CFPB’s New Regulatory Inquiry Process: Ask and Ye Shall Receive?
The Consumer Financial Protection Bureau recently announced a change in the way financial institutions, service providers, and others can obtain informal guidance on regulatory issues from the CFPB’s staff. It appears that the only change is the access vehicle to use when posing questions.
In the past, the CFPB preferred that questions be posed via…
Carpe Per Diem Redux — California Clarifies How to Document Compliance
After leaving residential mortgage lenders guessing for many years, the California Department of Business Oversight (“DBO”) finally provided the industry with some guidance on the documentation licensees may use to verify compliance with the state’s per diem statutes.
The California per diem statutes (Financial Code § 50204(o) and Civil Code § 2948.5) prohibit a lender from requiring a borrower to pay interest for more than one day prior to the disbursement of loan proceeds, subject to some limited exceptions.
In 2007, the DBO issued Release No. 58-FS (the “2007 Release”), which provided guidance on acceptable evidence of compliance with Financial Code § 50204(o):
- A final, certified HUD-1 that reflects the disbursement date;
- Written or electronic records of communications between the licensee and the settlement agent verifying the disbursement date of loan proceeds and identifying the name of the settlement agent providing the information and the electronic or business address used to contact the settlement agent; or
- Contemporaneous written or electronic records of oral communications between the licensee and the settlement agent verifying the disbursement date of loan proceeds and identifying the name and telephone number of the settlement agent providing the information.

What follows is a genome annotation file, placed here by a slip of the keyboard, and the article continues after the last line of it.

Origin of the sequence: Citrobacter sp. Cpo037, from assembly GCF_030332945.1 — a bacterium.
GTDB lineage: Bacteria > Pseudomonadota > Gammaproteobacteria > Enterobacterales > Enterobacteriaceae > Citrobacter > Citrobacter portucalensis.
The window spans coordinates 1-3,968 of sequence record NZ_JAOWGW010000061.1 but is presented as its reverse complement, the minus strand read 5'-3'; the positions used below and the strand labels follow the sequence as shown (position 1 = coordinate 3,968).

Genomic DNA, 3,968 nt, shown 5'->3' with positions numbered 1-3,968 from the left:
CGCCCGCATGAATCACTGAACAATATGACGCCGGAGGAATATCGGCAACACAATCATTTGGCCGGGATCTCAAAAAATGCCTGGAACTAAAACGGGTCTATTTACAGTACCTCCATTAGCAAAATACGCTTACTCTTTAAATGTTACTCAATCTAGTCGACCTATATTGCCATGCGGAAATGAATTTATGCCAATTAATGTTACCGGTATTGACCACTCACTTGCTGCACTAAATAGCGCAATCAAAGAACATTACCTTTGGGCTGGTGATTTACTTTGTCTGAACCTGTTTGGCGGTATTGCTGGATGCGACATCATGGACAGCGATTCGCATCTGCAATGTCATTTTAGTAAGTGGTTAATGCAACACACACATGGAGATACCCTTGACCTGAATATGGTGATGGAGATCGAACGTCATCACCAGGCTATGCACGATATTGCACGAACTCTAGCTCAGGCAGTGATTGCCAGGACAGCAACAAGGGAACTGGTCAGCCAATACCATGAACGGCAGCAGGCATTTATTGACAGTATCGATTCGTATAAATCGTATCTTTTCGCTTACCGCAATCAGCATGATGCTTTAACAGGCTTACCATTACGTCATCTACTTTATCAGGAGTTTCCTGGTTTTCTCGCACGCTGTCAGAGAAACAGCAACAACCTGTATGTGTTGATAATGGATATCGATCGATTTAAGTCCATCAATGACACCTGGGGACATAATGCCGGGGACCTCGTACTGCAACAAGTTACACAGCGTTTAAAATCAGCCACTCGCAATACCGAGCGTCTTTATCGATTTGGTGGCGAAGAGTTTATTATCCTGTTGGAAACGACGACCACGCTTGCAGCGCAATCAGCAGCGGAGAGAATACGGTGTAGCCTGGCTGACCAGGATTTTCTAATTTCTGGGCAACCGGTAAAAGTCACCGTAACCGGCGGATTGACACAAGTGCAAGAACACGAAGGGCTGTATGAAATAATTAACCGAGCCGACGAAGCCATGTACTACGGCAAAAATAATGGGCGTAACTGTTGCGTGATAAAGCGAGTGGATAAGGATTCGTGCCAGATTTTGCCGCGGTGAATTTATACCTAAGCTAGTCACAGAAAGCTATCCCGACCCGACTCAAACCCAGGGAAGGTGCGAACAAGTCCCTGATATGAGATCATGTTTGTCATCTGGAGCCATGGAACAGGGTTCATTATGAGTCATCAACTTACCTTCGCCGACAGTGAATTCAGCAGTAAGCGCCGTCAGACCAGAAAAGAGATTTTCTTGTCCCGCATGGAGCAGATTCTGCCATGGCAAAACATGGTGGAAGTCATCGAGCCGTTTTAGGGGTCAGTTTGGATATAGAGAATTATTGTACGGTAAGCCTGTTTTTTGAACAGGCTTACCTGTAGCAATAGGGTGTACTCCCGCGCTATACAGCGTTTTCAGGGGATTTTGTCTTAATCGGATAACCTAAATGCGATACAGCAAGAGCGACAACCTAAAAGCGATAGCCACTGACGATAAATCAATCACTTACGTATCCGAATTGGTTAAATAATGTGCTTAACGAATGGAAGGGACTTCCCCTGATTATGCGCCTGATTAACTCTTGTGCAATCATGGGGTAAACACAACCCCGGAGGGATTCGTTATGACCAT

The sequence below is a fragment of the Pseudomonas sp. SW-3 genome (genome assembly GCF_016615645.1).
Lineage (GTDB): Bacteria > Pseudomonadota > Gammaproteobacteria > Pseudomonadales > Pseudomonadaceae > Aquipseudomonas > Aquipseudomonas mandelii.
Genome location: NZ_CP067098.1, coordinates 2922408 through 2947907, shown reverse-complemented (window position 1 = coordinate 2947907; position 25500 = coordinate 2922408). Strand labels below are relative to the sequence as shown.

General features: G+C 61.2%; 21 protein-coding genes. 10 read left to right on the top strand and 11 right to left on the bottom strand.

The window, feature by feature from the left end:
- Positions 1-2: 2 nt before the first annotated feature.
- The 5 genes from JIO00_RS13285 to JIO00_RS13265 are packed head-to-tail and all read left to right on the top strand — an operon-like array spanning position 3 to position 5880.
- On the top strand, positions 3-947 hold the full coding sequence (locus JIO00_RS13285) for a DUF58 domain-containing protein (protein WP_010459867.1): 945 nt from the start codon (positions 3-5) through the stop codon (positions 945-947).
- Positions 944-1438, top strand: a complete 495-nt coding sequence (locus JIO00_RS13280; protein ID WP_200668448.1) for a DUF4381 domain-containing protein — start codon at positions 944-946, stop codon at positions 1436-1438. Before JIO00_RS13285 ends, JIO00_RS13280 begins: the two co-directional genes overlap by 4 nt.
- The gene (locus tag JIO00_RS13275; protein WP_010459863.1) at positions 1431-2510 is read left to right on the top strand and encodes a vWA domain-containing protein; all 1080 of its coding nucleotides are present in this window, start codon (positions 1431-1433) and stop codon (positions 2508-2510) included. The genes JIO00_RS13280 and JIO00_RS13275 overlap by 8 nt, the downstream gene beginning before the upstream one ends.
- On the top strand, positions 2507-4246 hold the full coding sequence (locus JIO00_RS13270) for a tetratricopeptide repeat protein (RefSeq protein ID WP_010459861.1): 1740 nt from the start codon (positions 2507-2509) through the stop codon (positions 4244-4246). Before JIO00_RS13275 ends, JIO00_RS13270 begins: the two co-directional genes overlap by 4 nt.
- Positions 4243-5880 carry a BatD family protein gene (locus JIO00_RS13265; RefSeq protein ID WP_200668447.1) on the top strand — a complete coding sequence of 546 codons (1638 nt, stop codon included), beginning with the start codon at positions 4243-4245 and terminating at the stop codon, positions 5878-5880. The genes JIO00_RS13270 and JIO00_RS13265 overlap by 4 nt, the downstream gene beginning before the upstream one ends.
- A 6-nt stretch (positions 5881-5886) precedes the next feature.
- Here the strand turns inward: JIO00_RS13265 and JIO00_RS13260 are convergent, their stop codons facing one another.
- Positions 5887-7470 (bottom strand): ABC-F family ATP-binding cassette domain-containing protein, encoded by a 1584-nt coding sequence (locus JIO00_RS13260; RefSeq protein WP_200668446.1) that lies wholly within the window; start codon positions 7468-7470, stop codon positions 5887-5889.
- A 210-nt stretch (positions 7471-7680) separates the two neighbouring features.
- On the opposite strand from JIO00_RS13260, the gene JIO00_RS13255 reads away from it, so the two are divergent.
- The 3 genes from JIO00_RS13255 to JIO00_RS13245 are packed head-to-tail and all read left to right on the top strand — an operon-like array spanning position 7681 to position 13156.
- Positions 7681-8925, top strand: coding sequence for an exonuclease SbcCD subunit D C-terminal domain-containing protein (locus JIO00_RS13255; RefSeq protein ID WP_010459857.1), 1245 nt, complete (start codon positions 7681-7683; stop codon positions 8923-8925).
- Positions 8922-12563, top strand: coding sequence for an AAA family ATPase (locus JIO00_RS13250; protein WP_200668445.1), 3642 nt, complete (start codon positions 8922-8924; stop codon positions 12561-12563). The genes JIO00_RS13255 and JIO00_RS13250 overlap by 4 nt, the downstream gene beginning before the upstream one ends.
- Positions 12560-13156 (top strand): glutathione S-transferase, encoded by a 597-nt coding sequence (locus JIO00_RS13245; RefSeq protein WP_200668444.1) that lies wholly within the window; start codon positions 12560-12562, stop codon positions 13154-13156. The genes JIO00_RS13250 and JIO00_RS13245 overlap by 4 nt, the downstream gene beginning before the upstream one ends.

Of course, much has changed since 2007, including the enactment and implementation of TRID, which replaced the HUD-1 with the Closing Disclosure. …
Continue Reading Carpe Per Diem Redux — California Clarifies How to Document Compliance
Carpe Per Diem Disclosure — California Department of Business Oversight Clarifies its Position
The California Department of Business Oversight* (“DBO”) appears to have backed off of its pronouncement late last year that lenders may not deliver per diem disclosures to all borrowers.
California’s infamous per diem statutes (Fin. Code § 50204(o); Civ. Code § 2948.5) have been the basis of scores of licensing agency examination findings and actions for many years now, resulting in significant refunds and penalties. In fact, just last week the DBO announced that a lender had agreed to pay a settlement of $1.4 million for per diem violations. That is just one of many such settlements that often run into the many hundreds of thousands of dollars or more. One reason for this is the lack of certainty in agency interpretation. Just one example of that uncertainty was addressed by the DBO at the California Mortgage Bankers Association’s (“CMBA’s”) Legal Issues and Regulatory Compliance Conference this past December. …
Continue Reading Carpe Per Diem Disclosure — California Department of Business Oversight Clarifies its Position
CFPB to Publish Servicing Rule; Requirements Effective October 19, 2017
The Consumer Financial Protection Bureau (CFPB) has offered its new mortgage servicing rule for public inspection today, meaning it is scheduled to be published in the Federal Register on October 19, 2016. The CFPB informally released the rule on its website in August.
The effective date of the rule is tied to its publication date,…